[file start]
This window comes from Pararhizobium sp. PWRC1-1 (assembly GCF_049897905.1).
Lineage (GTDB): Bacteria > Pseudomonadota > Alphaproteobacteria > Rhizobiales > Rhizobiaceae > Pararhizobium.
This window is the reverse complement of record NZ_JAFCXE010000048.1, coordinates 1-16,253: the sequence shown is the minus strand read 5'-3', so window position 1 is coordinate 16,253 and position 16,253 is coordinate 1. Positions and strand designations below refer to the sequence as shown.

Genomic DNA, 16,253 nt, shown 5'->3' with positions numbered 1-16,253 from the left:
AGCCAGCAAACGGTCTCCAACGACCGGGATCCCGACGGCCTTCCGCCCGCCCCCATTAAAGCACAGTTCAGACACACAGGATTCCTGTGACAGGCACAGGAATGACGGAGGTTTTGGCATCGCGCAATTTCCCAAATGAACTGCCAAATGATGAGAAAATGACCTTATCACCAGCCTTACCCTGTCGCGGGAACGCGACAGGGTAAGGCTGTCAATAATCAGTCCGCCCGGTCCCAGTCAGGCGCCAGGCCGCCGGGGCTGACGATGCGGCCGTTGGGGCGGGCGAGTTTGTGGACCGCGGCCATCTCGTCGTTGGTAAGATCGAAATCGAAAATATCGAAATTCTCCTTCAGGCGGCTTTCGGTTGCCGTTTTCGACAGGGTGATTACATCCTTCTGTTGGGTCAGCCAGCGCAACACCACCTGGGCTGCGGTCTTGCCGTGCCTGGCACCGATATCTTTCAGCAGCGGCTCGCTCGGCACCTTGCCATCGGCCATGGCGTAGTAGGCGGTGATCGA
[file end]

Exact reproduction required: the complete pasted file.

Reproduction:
This window comes from Pararhizobium sp. PWRC1-1 (assembly GCF_049897905.1).
Lineage (GTDB): Bacteria > Pseudomonadota > Alphaproteobacteria > Rhizobiales > Rhizobiaceae > Pararhizobium.
This window is the reverse complement of record NZ_JAFCXE010000048.1, coordinates 1-16,253: the sequence shown is the minus strand read 5'-3', so window position 1 is coordinate 16,253 and position 16,253 is coordinate 1. Positions and strand designations below refer to the sequence as shown.

Genomic DNA, 16,253 nt, shown 5'->3' with positions numbered 1-16,253 from the left:
AGCCAGCAAACGGTCTCCAACGACCGGGATCCCGACGGCCTTCCGCCCGCCCCCATTAAAGCACAGTTCAGACACACAGGATTCCTGTGACAGGCACAGGAATGACGGAGGTTTTGGCATCGCGCAATTTCCCAAATGAACTGCCAAATGATGAGAAAATGACCTTATCACCAGCCTTACCCTGTCGCGGGAACGCGACAGGGTAAGGCTGTCAATAATCAGTCCGCCCGGTCCCAGTCAGGCGCCAGGCCGCCGGGGCTGACGATGCGGCCGTTGGGGCGGGCGAGTTTGTGGACCGCGGCCATCTCGTCGTTGGTAAGATCGAAATCGAAAATATCGAAATTCTCCTTCAGGCGGCTTTCGGTTGCCGTTTTCGACAGGGTGATTACATCCTTCTGTTGGGTCAGCCAGCGCAACACCACCTGGGCTGCGGTCTTGCCGTGCCTGGCACCGATATCTTTCAGCAGCGGCTCGCTCGGCACCTTGCCATCGGCCATGGCGTAGTAGGCGGTGATCGA